She’s a bit of a heroine in her home country of Australia. A musical icon and celebrity from the age of 8, Tina Arena has had her life played out in front of Australians from a young age.
Written by: gdmonline
ARTIST: Tina Arena
BOOK: Now I Can Dance (Book)
PUBLISHER:Q Harper Collins Publishers
SERIAL: ISBN: 9781460700082
COUNTRY OF ORIGIN: Australia
WEBLINKS: Site Link
She’s a bit of a heroine in her home country of Australia. A musical icon and celebrity from the age of 8, Tina Arena has had her life played out in front of Australians from a young age. During the 70’s and early 80’s, you could catch Tina (or Tiny Tina as she was known back then) on prime-time Saturday night television as a regular on the show ‘Young Talent Time’.
This book takes us on a journey from the quiet suburbs of Moonee Ponds and Keilor East in Melbourne’s sprawling west, all the way around the world to Los Angeles, London and Paris where Tina assumed residence during the course of her recording career between the 90’s and 2000’s. It’s an interesting look at the people who came into her life. Those who eventually departed and those who stayed and became life long friends.
Tina’s professional life started off at the grand old age of 8, signed to ‘Young Talent Time’ where she stayed for another 8 years. Completing high school, and moving into young adulthood, we saw Tina front a couple of bands in the mid 80’s (doing her ‘rock chick’ thing), before going solo in 1989, with the success of the 90’s opening up before her like the parting of the Red Sea.
Much like the recent Michael Bolton book ‘The Soul Of It All’ which we reviewed a few weeks back, Tina also had to overcome her fears in relation to the performing arts. Where Bolton had to contend with standing on the same stage as the great Luciano Pavarotti, Arena morphed into areas such as the Stage (acting), and dancing, neither a strong suit when she started but she prevailed and has since become quite accomplished.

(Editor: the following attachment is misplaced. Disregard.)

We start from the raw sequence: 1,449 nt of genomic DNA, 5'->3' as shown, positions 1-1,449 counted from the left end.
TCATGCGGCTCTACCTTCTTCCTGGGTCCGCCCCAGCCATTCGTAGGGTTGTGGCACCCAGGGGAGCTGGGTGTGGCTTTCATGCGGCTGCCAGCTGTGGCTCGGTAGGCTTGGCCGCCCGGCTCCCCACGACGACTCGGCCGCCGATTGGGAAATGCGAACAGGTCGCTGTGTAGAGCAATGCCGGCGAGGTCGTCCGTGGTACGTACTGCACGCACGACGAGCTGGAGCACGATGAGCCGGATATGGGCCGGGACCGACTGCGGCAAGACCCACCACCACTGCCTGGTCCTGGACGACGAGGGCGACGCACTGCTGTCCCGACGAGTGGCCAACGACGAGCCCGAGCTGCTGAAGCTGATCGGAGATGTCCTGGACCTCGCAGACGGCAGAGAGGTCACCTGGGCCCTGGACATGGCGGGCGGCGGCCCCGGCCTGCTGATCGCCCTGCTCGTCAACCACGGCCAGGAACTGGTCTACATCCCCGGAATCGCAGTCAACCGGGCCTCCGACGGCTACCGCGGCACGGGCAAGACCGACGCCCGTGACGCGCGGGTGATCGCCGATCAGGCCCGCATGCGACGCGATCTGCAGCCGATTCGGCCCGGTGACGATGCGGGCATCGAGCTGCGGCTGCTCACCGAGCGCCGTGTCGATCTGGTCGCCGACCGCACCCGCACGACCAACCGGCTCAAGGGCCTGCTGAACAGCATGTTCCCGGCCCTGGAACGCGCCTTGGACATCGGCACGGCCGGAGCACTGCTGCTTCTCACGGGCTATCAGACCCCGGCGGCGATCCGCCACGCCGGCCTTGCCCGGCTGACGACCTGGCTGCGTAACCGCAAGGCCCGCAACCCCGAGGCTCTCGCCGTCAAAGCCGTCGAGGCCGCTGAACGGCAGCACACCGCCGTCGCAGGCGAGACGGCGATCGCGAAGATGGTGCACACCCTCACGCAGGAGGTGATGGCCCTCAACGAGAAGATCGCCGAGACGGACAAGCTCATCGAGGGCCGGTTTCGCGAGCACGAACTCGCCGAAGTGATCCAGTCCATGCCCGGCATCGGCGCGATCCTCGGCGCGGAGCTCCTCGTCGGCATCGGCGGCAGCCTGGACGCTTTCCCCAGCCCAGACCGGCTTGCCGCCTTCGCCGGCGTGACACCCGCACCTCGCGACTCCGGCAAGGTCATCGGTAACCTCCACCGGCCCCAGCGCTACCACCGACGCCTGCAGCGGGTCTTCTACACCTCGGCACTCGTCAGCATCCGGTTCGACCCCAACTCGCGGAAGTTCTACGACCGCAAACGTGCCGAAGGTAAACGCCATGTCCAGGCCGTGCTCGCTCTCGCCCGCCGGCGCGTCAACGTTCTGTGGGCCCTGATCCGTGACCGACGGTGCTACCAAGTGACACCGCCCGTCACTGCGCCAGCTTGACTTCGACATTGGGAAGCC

From a rock perspective, it was good to read about the ‘Strong As Steel’ and ‘Don’t Ask’ eras, particularly her transition from child star to young adult, and wanting to break away from that childhood image. I’m sure we all know about Miley Cyrus‘s attempt at doing something similar, though Tina’s is nothing by comparison!
We read about Tina’s work with musicians such as fellow Aussie singer/songwriter Rick Price, Canadian producer David Tyson, Dean McTaggart (The Arrows) and Mick Jones of Foreigner, the various songwriters she worked with along the way and other studio hounds of note.
The other change-up career moment for Tina was her foray (accidental or otherwise) into the world of French language pop music. Not able to speak a word of linguistic French at the time, she has since gone on to record numerous French language albums. No doubt her partner Vincent Mancini can take some of the credit. Vince gets a regular mention throughout the second half of the book.
Tina holds her family as the cornerstone of her world; both parents ardent supporters of her work and her career. Two sisters Nancy and Silvana who are as tight as sibling sisters can ever be, plus her aforementioned partner Vince and young son Gabriel (Gab).
At the time of writing, Tina had just released her latest 2013 album ‘Reset’, and was in Australia participating in Channel 7’s Telethon event in Perth, plus she is a contestant in Australia’s ‘Dancin’ With The Stars’ where she was doing very well, down to the semi finals with two weeks to go.
This was a book I couldn’t put down once I got into it, and that says it all when it comes to recommending it to others. Released by Harper Collins, you should be able to pick it up relatively easily on the Net.
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